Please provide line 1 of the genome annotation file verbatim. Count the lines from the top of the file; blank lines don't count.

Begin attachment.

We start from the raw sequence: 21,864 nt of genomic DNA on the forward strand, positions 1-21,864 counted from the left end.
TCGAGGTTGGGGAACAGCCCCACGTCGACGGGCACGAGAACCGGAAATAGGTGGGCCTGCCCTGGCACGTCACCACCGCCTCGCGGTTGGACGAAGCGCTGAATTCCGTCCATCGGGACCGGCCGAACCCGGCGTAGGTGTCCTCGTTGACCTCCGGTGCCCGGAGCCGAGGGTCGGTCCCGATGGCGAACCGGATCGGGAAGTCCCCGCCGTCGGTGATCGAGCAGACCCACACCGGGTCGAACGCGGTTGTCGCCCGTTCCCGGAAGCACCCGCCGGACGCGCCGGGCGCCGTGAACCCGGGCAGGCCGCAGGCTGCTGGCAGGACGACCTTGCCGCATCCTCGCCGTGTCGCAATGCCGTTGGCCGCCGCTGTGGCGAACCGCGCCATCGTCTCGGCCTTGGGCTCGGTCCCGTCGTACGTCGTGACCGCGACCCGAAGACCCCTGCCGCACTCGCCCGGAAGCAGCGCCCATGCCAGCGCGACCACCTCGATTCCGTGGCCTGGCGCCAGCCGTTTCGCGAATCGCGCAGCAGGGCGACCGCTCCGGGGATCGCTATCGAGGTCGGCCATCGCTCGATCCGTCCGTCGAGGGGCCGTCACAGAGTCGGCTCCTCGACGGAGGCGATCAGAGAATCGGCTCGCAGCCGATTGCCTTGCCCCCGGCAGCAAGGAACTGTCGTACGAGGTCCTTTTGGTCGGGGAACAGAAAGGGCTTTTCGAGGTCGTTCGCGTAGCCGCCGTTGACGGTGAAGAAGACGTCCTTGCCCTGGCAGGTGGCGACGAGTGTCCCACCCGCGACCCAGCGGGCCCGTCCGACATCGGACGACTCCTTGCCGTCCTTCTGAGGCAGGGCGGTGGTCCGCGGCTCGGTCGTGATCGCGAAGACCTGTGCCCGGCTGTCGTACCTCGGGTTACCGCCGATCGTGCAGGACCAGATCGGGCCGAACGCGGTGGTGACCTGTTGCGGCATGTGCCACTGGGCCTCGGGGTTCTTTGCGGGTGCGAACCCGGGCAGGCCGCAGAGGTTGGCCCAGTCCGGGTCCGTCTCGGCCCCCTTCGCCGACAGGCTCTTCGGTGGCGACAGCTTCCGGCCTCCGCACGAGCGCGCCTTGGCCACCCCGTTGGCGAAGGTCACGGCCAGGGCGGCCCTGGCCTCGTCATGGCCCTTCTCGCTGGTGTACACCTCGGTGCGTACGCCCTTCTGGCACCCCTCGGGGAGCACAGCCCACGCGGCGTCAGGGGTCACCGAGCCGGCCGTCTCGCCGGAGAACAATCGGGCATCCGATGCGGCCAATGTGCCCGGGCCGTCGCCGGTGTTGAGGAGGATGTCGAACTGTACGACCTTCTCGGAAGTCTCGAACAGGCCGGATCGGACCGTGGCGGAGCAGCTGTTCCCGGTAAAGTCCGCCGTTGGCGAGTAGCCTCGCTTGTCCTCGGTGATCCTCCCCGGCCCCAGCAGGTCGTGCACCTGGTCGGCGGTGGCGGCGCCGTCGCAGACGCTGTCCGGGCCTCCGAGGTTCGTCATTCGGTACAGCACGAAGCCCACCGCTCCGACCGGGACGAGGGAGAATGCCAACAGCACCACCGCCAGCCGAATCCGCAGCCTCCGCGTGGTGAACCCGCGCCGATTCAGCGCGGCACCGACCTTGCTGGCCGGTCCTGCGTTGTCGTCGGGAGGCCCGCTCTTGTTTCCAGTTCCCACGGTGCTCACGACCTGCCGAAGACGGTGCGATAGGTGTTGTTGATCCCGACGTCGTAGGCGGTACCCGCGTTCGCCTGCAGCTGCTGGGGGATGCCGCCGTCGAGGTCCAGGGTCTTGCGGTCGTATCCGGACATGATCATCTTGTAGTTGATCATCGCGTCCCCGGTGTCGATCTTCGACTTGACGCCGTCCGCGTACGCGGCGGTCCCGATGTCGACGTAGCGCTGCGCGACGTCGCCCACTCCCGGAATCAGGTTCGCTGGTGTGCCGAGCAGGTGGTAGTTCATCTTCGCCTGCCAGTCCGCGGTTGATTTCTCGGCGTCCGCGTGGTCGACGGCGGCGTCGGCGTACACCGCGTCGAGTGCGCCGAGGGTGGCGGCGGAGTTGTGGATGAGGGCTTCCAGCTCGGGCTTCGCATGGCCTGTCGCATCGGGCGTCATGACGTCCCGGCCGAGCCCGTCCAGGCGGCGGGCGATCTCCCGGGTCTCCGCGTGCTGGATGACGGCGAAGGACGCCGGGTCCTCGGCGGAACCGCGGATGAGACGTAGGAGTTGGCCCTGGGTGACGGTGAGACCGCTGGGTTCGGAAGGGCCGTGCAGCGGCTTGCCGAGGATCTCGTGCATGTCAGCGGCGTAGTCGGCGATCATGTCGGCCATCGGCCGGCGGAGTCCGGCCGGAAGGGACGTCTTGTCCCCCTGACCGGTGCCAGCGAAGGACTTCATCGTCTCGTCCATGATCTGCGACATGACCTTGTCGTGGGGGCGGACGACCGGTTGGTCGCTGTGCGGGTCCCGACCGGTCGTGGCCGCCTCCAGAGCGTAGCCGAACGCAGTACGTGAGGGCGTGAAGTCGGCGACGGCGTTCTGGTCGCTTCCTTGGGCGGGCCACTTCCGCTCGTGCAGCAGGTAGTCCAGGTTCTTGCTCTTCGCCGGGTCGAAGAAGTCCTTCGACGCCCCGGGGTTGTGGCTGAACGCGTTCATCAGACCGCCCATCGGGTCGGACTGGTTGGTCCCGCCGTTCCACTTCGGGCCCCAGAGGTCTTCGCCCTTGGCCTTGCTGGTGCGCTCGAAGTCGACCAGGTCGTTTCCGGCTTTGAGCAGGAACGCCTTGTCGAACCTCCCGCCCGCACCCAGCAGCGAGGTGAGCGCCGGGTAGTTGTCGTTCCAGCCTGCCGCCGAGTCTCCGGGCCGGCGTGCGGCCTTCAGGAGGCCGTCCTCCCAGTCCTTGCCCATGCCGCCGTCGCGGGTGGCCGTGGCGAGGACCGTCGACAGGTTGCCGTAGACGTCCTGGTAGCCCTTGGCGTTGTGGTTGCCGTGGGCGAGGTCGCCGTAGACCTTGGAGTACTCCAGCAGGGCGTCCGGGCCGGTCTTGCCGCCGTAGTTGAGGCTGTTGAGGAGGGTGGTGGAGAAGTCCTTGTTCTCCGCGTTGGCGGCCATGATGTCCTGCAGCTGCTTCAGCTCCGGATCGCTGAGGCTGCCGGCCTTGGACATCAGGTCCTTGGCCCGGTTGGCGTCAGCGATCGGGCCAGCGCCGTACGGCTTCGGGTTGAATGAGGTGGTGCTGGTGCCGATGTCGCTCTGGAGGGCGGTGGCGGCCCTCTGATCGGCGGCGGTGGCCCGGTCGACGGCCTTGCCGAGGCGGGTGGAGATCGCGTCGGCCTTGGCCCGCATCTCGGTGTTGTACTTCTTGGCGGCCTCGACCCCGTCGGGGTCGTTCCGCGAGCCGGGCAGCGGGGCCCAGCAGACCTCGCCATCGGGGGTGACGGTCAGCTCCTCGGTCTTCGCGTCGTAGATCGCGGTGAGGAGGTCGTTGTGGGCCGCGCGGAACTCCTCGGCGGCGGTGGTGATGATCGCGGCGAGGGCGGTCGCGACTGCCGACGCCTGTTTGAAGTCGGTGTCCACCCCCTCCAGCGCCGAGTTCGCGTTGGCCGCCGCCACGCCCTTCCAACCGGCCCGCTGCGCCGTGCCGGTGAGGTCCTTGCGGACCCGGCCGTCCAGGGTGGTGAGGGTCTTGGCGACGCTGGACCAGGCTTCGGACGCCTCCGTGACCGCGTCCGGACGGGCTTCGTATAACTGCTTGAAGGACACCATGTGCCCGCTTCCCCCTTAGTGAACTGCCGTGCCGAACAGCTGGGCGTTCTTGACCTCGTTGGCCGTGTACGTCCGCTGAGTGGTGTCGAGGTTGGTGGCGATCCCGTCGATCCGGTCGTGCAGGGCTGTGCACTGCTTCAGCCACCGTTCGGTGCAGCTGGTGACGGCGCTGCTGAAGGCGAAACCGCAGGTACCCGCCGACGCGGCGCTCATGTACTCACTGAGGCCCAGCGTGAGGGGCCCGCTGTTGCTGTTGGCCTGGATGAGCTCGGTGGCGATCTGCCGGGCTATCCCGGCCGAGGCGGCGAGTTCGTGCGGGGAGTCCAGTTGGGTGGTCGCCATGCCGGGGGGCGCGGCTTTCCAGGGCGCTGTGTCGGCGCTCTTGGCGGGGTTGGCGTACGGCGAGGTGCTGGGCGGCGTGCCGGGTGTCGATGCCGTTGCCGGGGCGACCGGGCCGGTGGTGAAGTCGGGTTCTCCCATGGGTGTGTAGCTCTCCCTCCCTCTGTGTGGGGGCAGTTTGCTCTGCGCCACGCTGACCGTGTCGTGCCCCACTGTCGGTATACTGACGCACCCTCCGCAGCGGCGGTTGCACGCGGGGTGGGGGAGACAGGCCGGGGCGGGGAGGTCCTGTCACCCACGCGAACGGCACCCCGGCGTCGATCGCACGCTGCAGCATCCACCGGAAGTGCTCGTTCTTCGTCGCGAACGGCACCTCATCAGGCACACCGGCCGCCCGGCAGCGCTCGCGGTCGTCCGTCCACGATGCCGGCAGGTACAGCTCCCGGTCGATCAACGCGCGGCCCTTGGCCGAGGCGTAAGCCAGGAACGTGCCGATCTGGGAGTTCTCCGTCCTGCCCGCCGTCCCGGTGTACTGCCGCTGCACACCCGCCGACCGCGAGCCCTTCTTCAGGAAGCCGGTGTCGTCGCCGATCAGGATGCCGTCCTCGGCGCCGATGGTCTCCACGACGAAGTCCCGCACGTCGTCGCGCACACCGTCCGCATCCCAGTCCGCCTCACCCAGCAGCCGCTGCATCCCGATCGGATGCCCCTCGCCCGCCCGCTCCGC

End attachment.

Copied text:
We start from the raw sequence: 21,864 nt of genomic DNA on the forward strand, positions 1-21,864 counted from the left end.